“In this kind of contract, they will ask you at a certain stage, the amount of money required so that they can buy the materials in bulk, if you don’t give them the money to buy the materials in bulk and you are giving them money in piecemeal and they are buying the materials piecemeal, the cost is appreciating, you have to adjust, it is the natural thing to do,” he added.

President of the Nigerian Institution of Structural Engineers (NISTRUCTE), Dr. Kehinde Osifala, said their members are not involved, stressing that a bridge of that nature should have Nigerian content.

“I am worried about local content that is going to be involved in the work. For example, the Fourth Mainland bridge they are doing for the Lagos state government, I know that Nigeria engineers are involved in that project but that cannot categorically be said about the second Niger bridge,” he added.

According to him, there are some Nigerian consultants that are doing bridges and usually don’t register what jobs they have with the institution.

Dr. Osifala said anyone going into a non-variation clause or arrangement must weigh it very well to know if he can finish on time and if it is a job he cannot finish on time and know that there is the possibility for price fluctuation, if he does not have to go into such a contract.

Ohanaeze Ndigbo, an apex Igbo socio-cultural group in Nigeria, is more concerned with the level of work going on the bridge and the completion date than the issue of tolling.

Expressing satisfaction with the level of work on the bridge, the spokesperson of the group, Alex Ogbonna said since 1963-64, when the first bridge was done, there has been no alternative. He said the ongoing work should not be stalled with tolling controversy.

“We need to understand the terms of the agreement reached in the bridge that it should be tolled but that one does not bother us now. It is more important than the job is completed. It is difficult to engage in what will happen when you are not there yet. Our position is clear, let us first get the bridge, when it is done the question of tolling will come on board.”

The existing bridge over the Niger River dates back to 1965. It serves as a major road connection, bridging the cities of Asaba on the west bank and Onitsha on the east bank and is part of the Trans-African Highway between Lagos and Mombasa in Kenya, in addition to being the main east-west connection within Nigeria.

The Second River Niger Bridge is part of a new motorway ring, which aims to minimize traffic congestion on the old bridge and to strengthen connectivity in the entire region. Julius Berger is providing the planning, logistics and construction of the river bridge. Julius Berger’s scope of work comprises the construction of a 1,600 m long reinforced concrete river crossing with a maximum span of 150 m as well as one motorway junction, one toll station, and as a further challenge, 10 km of road construction on extremely soft and swampy terrain.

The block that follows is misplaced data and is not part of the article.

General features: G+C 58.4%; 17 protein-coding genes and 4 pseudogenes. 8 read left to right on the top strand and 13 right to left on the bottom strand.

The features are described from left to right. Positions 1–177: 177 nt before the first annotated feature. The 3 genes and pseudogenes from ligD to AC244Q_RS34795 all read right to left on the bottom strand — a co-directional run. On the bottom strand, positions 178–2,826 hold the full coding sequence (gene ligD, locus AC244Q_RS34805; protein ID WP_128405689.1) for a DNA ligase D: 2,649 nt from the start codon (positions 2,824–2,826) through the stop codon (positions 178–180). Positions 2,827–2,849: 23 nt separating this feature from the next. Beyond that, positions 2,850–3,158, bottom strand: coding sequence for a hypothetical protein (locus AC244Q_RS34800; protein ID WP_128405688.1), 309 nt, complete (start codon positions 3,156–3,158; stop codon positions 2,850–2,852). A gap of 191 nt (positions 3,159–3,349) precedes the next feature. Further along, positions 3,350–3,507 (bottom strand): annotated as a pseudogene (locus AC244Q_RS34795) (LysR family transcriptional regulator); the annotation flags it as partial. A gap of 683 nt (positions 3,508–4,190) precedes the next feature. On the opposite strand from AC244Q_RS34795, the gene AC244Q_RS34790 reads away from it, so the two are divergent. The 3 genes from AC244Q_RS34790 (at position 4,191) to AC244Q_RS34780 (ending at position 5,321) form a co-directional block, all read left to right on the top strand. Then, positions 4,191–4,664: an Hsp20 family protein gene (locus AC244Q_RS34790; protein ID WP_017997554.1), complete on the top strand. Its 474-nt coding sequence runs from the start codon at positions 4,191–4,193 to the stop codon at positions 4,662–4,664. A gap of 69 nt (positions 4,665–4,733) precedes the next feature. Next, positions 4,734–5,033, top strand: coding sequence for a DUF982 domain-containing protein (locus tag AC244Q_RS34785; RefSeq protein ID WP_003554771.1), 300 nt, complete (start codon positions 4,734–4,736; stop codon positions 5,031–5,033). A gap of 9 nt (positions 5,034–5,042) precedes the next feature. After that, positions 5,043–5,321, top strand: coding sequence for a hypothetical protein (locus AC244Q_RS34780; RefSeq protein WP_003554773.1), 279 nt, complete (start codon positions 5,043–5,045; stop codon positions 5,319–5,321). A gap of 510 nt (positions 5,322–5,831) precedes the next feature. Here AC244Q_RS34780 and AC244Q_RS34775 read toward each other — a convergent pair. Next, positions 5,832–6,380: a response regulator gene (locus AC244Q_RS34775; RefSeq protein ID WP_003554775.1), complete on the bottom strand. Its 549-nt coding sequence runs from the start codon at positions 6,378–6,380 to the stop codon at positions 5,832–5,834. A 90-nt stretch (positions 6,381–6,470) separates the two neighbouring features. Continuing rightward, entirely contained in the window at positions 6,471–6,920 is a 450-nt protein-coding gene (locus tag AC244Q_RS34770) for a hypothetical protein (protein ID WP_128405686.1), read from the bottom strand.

The three sections: West Approach (755 m, 14 fields with 55 m span each), East Approach (205 m, 4 fields) and Main Bridge (630 m, five fields with a maximum span of 150 m) are being built in parallel using the different production methods – “clock push” and “cantilever”.
Since the water level of Niger varies by about 10m between the dry and rainy seasons, the foundation is carefully planned and coordinated.

Additionally, soil improvement measures required for road construction, vertical drainage and horizontal dam base reinforcement are implemented to guarantee the load-bearing capacity and to accelerate the settlements of the sand dams, which are 6m high on average.
The Second Niger Bridge is to be furnished with other ancillary infrastructure including a 10.3 km highway, Owerri interchange and a toll station.

The bridge was initiated by the administration of Musa Umaru Yar’adua to be financed under a public-private partnership (PPP) with 60 per cent of the funding coming from the contractor, Gitto Group; 20 per cent from the Federal Government and 10 per cent each from the Anambra and Delta State Governments.

Unfortunately, the subsequent death of Yar’adua stalled the progress of the project. The project was first proposed in 1978 by the National Party of Nigeria (NPN) presidential candidate, Shehu Shagari, to be constructed across the Niger River and running from Asaba to Ozubulu and Ogbaru areas.

In 1987, after an alarm on the state of the River Niger Bridge by the then Minister of Works and Housing, Abubakar Umar, General Ibrahim Babangida challenged the local engineers to design the Second Niger Bridge to meet the need.

Upon return to civilian rule, President Olusegun Obasanjo promised to deliver the project. However, his administration did not carry out any major activity on it until five days to its end when it was hurriedly flagged off in Asaba.

The incoming administration effectively inherited a ₦58.6 billion proposed cost for a six-lane 1.8 km tolled bridge, which was to be completed in three-and-half years.

However, in August 2012, the Federal Executive Council under Goodluck Jonathan’s administration approved a contract worth ₦325 million for the final planning and design of the bridge.